Holiday kitchen hacks: Carve out meal prep stress

With Thanksgiving quickly approaching, the stress of getting your holiday meal on the table may be starting to build. Thankfully, there is still time to plan, prep and — more importantly — simplify your time spent in the kitchen. Here are 10 timesaving holiday food hacks that will minimize the craze and leave you feeling like a kitchen whiz!

Remove potato skins. Potatoes are a staple in many holiday dishes, but peeling them can be a drag. Instead, using a knife, make a shallow slit around the circumference of the potato prior to boiling. Once they are cooked (or even blanched), simply shock them in cold water and the skin will slide right off.

Collect egg shells. Holiday baking calls for many a cracked egg and fishing for shell pieces can be maddening. Make it easy on yourself and scoop out rogue bits with a larger egg shell. This will naturally attract the smaller pieces.

Poach eggs. Did you know you can batch cook eggs in a muffin tin? Preheat your oven to 350 degrees. Pour 1 to 2 tablespoons of water in each cup of a non-stick muffin pan and then gently crack the eggs into the cups, keeping the yolks intact. Bake the eggs for 10 to 15 minutes or until the whites are cooked yet the yolks remain runny.

Get a handle on ginger. Ginger and Thanksgiving go hand in hand — think cranberry sauce, pie fillings and cocktails. This tough, woody root can be difficult to handle, but you can make it easier on yourself. Purchase a large piece of ginger root and peel off the skin using a spoon. Freeze the ginger (whole) and simply grate it for use. A microplane zester works well.

Roast a pumpkin. Skip the peeling and seeding and just cook the thing whole. Yes, you can roast an entire pumpkin (small, sugar pumpkins work well) by poking the flesh with a fork to create steam holes and then placing the pumpkin in a baking dish with about an inch of water. Cover it and cook it at 375 degrees for 1 to 1.5 hours or until the flesh feels tender. Cut open the top, scoop out the seeds and you are left with perfectly cooked pumpkin meat for use in stuffing, pies and purees.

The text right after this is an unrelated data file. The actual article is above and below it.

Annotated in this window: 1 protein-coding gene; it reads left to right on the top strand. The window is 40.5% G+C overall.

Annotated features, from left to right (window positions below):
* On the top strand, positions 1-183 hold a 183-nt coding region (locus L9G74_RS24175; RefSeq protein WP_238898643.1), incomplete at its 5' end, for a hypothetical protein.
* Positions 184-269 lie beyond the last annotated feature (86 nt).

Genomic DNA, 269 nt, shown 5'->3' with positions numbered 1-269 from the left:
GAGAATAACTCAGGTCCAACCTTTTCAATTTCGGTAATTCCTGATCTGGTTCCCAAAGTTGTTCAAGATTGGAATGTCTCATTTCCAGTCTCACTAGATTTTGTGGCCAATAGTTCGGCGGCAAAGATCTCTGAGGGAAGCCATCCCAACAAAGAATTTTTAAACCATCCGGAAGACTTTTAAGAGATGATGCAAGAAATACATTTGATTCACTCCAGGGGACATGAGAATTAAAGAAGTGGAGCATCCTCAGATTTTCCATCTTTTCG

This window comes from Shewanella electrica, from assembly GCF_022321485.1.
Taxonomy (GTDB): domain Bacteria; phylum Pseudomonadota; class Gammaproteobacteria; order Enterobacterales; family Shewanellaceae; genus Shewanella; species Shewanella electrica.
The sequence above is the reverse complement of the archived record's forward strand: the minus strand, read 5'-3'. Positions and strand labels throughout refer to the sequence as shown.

Mine for pomegranate seeds. Harvesting pomegranate arils — the fruit’s juicy red seeds — can feel like mining for gold. It can be timely if you attempt to pick out each one, and you are likely to make a huge mess. Instead, halve the pomegranate across its belly. Then, with the cut side facing down into a large bowl, gently tap the skin with a wooden spoon and watch the arils pour out into your bowl.

Pre-cook grains. Don’t waste valuable stovetop space cooking grains on the big day. Instead, pre-cook rice, quinoa or beans and freeze them for use in recipes on Thanksgiving.

Best butternut squash. Tired of wrestling with your butternut squash? Using a fork, make several steam holes in the skin, then pre-cook it just a bit. You can microwave the whole squash for a few minutes or roast it at around 400 degrees for 10 minutes. Grab your peeler to peel the skin with ease.

Freeze in flavor. Your freezer may just be your best friend this holiday season. Puree savory herbs such as rosemary, thyme and oregano into olive oil and freeze it in an ice-cube tray for use as a recipe starter for soups, dressings, stuffing, your holiday turkey and more. Speaking of ice-cube trays, this is the perfect way to store leftover wine or broth for perfectly portioned use in recipes.

Make food ahead of time. From pie crusts and bread to cookie dough, stuffing and gravy — there are several components of your holiday meal that will keep well in the freezer. As for appetizers like spiced nuts, dips and condiments like cranberry sauce, they are great make-ahead items and will keep in your fridge for at least a few days.

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Holiday Kitchen Hacks: Carve Out Meal Prep Stress originally appeared on

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